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|Discovered by||Christian Heinrich Friedrich Peters of Capodimonte Observatory, Naples, Italy|
|Discovery date||26 June 1846|
|1990 IX, 1990d, 80P/1982 N1, 1982 III, 1982h, 80P/1846 M1, 1846 VI|
|Orbital characteristics A|
|Epoch||9 December 2014|
|Semi-major axis||4.022 AU|
|Orbital period||8.12 a|
|Last perihelion||10 Nov 2014|
It was originally discovered by Christian Heinrich Friedrich Peters of Capodimonte Observatory, Naples, Italy. There was insufficient data to accurately compute the orbit, and the comet was lost for well over a hundred years.
It was accidentally rediscovered by Malcolm Hartley at the UK Schmidt Telescope Unit, Siding Spring, Australia on a photographic plate exposed on 11 July 1982. He estimated its brightness at an magnitude of 15. The sighting was confirmed by the Perth Observatory, where M. C. Candy calculated the orbit and concluded that Hartley had indeed relocated the lost Peter's comet. I. Hasegawa and Syuichi Nakano had simultaneously reached the same conclusion.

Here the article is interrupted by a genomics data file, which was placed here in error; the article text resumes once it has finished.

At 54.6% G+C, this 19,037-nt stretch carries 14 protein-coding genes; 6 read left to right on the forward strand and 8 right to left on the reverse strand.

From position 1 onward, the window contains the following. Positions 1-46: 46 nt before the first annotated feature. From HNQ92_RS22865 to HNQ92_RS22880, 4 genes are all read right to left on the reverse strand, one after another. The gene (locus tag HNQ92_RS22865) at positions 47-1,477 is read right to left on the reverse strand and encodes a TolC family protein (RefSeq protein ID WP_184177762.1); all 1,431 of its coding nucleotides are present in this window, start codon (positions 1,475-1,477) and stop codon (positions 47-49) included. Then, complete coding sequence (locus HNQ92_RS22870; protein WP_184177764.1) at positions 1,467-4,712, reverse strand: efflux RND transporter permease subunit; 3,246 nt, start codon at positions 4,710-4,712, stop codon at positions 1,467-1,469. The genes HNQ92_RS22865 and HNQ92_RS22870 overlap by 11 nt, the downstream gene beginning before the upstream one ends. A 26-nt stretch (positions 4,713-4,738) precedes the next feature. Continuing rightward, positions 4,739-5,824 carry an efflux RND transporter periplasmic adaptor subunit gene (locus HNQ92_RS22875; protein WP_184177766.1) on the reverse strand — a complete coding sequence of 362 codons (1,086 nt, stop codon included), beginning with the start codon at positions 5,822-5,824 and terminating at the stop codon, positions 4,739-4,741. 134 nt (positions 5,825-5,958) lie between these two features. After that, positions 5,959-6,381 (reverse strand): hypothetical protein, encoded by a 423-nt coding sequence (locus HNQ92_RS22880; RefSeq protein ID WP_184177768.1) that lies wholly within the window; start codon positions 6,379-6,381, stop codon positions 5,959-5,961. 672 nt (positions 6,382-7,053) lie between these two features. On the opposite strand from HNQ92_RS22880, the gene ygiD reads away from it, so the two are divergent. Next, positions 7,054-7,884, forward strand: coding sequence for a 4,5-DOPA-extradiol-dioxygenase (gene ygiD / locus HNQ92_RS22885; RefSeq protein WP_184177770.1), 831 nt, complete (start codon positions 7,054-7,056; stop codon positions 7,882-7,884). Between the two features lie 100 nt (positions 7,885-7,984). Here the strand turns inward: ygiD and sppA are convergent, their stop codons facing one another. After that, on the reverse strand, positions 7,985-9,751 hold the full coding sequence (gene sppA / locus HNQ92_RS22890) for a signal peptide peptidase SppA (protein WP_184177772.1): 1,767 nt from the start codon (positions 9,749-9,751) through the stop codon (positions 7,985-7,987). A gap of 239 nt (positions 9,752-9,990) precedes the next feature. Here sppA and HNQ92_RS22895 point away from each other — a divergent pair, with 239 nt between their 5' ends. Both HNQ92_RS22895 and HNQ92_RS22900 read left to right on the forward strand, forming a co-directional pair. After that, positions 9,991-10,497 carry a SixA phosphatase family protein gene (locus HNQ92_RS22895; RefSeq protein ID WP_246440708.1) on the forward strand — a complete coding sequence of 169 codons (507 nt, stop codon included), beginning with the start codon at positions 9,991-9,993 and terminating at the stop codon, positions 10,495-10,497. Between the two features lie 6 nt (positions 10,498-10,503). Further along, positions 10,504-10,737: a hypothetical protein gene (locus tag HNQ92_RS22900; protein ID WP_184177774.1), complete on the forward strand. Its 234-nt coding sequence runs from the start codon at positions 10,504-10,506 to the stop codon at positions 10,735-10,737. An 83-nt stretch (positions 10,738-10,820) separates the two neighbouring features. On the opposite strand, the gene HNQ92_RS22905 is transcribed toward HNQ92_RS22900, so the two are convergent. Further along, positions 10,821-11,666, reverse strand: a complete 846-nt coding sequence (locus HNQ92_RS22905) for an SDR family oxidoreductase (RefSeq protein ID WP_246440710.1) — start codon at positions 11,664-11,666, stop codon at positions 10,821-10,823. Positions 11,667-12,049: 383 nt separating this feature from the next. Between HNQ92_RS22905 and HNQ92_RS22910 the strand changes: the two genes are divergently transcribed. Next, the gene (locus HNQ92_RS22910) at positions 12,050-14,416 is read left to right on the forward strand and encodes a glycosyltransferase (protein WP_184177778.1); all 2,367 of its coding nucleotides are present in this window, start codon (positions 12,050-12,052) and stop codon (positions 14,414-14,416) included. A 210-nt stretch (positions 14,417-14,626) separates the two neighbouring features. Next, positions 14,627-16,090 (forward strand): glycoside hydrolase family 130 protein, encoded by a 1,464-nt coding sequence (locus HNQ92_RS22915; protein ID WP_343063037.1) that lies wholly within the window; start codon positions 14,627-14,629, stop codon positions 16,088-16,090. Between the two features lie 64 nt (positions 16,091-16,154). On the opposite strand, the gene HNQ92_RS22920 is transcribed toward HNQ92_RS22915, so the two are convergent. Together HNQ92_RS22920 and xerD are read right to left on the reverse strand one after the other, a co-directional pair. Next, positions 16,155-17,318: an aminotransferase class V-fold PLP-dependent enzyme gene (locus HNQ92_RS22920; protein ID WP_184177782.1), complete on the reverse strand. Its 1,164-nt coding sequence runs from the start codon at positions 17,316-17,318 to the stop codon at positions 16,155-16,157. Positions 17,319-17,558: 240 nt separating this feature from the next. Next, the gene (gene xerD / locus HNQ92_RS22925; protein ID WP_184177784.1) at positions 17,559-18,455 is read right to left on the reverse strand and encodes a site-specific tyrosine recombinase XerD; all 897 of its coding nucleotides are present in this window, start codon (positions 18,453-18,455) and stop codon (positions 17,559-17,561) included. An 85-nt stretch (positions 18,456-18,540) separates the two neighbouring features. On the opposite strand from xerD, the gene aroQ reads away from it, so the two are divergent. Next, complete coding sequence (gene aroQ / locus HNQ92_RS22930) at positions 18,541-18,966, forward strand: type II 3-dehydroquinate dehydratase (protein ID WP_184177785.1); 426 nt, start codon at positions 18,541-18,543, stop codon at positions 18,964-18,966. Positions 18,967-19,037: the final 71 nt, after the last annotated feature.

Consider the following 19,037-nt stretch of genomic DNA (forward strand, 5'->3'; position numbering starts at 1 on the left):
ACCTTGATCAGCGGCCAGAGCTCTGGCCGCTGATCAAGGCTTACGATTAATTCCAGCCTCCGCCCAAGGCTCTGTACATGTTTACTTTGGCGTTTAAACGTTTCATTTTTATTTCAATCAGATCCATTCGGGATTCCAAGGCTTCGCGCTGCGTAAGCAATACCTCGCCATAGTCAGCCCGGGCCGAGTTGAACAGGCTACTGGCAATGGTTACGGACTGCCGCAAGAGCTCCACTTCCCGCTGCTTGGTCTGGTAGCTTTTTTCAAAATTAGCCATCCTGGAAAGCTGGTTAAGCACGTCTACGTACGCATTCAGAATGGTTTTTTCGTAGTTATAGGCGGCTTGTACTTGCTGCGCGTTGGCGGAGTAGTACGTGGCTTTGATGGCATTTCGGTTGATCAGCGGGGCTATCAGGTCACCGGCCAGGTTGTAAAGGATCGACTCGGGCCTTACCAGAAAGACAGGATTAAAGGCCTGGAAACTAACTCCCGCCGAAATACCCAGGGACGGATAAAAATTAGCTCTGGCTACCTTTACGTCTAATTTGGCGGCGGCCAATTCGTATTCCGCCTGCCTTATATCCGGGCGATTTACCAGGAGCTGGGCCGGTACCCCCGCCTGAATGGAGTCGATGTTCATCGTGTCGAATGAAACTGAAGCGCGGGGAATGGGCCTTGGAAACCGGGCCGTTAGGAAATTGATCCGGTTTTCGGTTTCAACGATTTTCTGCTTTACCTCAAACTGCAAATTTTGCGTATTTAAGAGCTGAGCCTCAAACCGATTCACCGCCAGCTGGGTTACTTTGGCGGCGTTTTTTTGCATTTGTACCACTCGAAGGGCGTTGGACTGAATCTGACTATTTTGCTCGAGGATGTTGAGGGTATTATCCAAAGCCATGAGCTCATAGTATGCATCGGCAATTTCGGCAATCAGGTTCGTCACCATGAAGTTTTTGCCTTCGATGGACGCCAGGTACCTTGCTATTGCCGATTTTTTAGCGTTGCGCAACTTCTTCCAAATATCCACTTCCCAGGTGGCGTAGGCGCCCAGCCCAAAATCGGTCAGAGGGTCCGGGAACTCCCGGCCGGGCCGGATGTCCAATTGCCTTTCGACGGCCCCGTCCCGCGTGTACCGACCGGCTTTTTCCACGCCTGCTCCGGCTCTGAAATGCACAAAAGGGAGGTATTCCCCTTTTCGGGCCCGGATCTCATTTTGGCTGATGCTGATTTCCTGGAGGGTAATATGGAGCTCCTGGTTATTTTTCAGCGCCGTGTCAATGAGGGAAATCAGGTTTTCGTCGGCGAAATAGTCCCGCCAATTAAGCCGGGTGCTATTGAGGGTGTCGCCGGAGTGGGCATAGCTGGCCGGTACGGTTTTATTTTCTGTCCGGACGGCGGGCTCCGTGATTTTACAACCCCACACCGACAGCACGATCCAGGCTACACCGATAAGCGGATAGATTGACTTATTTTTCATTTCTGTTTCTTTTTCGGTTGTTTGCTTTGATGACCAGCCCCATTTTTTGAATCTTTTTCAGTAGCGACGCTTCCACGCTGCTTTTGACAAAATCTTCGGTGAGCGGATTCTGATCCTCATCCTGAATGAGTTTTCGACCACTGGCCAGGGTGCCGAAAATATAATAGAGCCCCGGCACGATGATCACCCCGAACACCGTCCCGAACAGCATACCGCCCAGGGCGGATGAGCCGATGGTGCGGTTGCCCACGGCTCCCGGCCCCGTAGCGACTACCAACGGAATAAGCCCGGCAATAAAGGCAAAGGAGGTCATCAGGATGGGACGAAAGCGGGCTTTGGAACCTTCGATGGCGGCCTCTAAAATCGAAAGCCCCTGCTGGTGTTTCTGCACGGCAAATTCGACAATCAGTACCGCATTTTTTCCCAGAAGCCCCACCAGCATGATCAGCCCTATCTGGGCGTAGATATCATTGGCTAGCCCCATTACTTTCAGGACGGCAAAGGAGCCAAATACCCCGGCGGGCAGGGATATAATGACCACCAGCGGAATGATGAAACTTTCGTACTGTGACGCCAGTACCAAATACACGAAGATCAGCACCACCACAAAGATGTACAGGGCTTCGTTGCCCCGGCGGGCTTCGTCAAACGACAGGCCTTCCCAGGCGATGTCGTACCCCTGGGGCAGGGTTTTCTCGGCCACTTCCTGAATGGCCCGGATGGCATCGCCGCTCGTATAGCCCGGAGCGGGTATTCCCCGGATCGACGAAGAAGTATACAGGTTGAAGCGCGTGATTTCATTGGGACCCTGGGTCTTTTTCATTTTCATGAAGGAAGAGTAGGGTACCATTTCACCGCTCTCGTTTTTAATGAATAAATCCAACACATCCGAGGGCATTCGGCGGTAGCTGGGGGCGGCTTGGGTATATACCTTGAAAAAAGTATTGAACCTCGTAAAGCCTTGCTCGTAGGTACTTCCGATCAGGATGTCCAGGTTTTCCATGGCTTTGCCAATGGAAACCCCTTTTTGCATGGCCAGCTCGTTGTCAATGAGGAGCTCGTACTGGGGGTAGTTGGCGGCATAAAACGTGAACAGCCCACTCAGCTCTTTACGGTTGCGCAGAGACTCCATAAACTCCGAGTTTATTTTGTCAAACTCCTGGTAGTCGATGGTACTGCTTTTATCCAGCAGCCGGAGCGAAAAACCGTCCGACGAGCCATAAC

It was observed at its next apparition in 1990 by R. H. McNaught of the Siding Spring observatory, who described as diffuse with a brightness of magnitude 14. It was subsequently observed in 1998, 2006 and 2014.
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